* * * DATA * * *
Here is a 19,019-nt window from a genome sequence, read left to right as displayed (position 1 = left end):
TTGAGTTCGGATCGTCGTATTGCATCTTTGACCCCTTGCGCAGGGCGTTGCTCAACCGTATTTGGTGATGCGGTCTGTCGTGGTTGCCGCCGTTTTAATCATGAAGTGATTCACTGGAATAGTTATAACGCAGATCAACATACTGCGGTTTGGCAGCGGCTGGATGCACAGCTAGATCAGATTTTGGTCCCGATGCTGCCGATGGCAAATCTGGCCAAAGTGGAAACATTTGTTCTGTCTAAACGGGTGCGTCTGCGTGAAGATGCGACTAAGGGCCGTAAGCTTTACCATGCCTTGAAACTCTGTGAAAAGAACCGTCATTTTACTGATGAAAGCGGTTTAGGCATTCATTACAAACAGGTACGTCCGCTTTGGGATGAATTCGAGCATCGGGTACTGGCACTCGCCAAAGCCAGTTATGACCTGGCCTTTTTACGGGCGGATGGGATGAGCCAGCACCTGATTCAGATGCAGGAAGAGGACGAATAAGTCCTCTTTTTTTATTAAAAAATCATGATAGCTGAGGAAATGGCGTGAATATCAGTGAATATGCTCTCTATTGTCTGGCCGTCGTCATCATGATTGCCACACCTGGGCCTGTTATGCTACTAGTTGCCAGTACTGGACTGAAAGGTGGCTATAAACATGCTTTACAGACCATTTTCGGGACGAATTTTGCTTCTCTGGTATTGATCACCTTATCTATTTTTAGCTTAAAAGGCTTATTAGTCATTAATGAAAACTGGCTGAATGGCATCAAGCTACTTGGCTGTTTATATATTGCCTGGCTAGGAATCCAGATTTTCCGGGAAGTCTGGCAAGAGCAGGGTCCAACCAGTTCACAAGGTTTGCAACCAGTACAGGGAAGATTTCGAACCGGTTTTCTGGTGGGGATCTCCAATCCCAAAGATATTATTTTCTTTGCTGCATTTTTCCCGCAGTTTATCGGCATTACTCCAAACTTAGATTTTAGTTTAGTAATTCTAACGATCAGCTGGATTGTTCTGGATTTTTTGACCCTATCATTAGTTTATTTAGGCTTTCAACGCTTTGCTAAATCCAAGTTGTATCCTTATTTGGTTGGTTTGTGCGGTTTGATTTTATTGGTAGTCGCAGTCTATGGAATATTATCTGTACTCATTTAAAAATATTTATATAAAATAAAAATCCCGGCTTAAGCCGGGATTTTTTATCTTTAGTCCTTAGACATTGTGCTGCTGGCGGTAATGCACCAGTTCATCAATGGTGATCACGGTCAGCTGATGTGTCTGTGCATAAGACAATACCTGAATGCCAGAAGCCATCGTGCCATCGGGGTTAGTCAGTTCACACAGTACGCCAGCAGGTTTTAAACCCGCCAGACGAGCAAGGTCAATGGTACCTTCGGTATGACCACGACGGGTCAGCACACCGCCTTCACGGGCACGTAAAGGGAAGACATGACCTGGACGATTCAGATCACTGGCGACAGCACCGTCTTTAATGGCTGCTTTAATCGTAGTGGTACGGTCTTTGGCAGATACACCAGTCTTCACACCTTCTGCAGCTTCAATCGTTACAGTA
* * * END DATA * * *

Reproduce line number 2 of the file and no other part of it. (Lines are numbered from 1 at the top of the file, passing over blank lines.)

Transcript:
TTGAGTTCGGATCGTCGTATTGCATCTTTGACCCCTTGCGCAGGGCGTTGCTCAACCGTATTTGGTGATGCGGTCTGTCGTGGTTGCCGCCGTTTTAATCATGAAGTGATTCACTGGAATAGTTATAACGCAGATCAACATACTGCGGTTTGGCAGCGGCTGGATGCACAGCTAGATCAGATTTTGGTCCCGATGCTGCCGATGGCAAATCTGGCCAAAGTGGAAACATTTGTTCTGTCTAAACGGGTGCGTCTGCGTGAAGATGCGACTAAGGGCCGTAAGCTTTACCATGCCTTGAAACTCTGTGAAAAGAACCGTCATTTTACTGATGAAAGCGGTTTAGGCATTCATTACAAACAGGTACGTCCGCTTTGGGATGAATTCGAGCATCGGGTACTGGCACTCGCCAAAGCCAGTTATGACCTGGCCTTTTTACGGGCGGATGGGATGAGCCAGCACCTGATTCAGATGCAGGAAGAGGACGAATAAGTCCTCTTTTTTTATTAAAAAATCATGATAGCTGAGGAAATGGCGTGAATATCAGTGAATATGCTCTCTATTGTCTGGCCGTCGTCATCATGATTGCCACACCTGGGCCTGTTATGCTACTAGTTGCCAGTACTGGACTGAAAGGTGGCTATAAACATGCTTTACAGACCATTTTCGGGACGAATTTTGCTTCTCTGGTATTGATCACCTTATCTATTTTTAGCTTAAAAGGCTTATTAGTCATTAATGAAAACTGGCTGAATGGCATCAAGCTACTTGGCTGTTTATATATTGCCTGGCTAGGAATCCAGATTTTCCGGGAAGTCTGGCAAGAGCAGGGTCCAACCAGTTCACAAGGTTTGCAACCAGTACAGGGAAGATTTCGAACCGGTTTTCTGGTGGGGATCTCCAATCCCAAAGATATTATTTTCTTTGCTGCATTTTTCCCGCAGTTTATCGGCATTACTCCAAACTTAGATTTTAGTTTAGTAATTCTAACGATCAGCTGGATTGTTCTGGATTTTTTGACCCTATCATTAGTTTATTTAGGCTTTCAACGCTTTGCTAAATCCAAGTTGTATCCTTATTTGGTTGGTTTGTGCGGTTTGATTTTATTGGTAGTCGCAGTCTATGGAATATTATCTGTACTCATTTAAAAATATTTATATAAAATAAAAATCCCGGCTTAAGCCGGGATTTTTTATCTTTAGTCCTTAGACATTGTGCTGCTGGCGGTAATGCACCAGTTCATCAATGGTGATCACGGTCAGCTGATGTGTCTGTGCATAAGACAATACCTGAATGCCAGAAGCCATCGTGCCATCGGGGTTAGTCAGTTCACACAGTACGCCAGCAGGTTTTAAACCCGCCAGACGAGCAAGGTCAATGGTACCTTCGGTATGACCACGACGGGTCAGCACACCGCCTTCACGGGCACGTAAAGGGAAGACATGACCTGGACGATTCAGATCACTGGCGACAGCACCGTCTTTAATGGCTGCTTTAATCGTAGTGGTACGGTCTTTGGCAGATACACCAGTCTTCACACCTTCTGCAGCTTCAATCGTTACAGTA